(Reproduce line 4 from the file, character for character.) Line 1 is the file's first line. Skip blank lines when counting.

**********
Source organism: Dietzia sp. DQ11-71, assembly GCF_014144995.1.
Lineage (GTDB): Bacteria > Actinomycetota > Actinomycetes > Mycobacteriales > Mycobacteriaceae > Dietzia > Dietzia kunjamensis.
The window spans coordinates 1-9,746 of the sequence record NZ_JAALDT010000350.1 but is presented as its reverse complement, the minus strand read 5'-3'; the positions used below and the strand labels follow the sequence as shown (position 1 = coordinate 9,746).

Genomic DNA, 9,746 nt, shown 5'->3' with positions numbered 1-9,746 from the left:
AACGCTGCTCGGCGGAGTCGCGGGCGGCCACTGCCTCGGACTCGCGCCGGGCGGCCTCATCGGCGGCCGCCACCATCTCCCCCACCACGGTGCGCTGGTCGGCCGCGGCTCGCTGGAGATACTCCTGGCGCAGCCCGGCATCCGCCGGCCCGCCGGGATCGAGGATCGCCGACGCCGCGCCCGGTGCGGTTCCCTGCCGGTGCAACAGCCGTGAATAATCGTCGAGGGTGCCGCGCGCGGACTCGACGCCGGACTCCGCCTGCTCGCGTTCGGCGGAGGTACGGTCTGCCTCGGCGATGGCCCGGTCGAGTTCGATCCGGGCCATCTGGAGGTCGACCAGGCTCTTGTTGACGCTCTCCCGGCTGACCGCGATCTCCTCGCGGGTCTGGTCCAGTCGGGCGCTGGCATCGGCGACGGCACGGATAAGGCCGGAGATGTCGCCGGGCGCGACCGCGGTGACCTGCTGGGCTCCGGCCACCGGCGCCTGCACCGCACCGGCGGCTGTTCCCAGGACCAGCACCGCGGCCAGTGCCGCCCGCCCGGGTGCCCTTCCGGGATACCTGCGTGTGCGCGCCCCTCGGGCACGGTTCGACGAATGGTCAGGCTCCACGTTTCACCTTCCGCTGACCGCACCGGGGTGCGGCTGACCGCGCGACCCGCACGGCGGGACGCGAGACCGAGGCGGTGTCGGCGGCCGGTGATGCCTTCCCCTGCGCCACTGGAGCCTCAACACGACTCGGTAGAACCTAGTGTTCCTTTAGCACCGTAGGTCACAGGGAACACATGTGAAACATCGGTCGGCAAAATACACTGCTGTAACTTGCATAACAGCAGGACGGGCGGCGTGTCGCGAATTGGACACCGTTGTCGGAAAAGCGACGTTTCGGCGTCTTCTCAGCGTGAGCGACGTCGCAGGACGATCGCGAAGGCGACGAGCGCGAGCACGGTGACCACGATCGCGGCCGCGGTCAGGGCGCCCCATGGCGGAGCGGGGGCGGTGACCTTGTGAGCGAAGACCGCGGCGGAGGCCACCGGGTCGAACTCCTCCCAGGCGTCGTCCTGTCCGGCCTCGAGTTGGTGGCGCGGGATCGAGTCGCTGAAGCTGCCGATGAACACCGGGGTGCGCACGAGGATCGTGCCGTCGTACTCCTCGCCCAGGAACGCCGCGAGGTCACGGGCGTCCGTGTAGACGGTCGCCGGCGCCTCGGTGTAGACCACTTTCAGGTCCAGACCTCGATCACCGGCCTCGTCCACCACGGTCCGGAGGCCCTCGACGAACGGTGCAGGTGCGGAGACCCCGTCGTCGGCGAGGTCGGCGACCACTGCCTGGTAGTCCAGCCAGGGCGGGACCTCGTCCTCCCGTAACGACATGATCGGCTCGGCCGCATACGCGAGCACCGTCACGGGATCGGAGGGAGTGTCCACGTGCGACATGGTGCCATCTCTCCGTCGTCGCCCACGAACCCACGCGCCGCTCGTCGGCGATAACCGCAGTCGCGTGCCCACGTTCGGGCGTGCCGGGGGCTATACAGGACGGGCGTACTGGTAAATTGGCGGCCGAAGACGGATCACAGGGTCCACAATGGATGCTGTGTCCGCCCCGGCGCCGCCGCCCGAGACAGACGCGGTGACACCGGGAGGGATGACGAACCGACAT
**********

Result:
Genomic DNA, 9,746 nt, shown 5'->3' with positions numbered 1-9,746 from the left: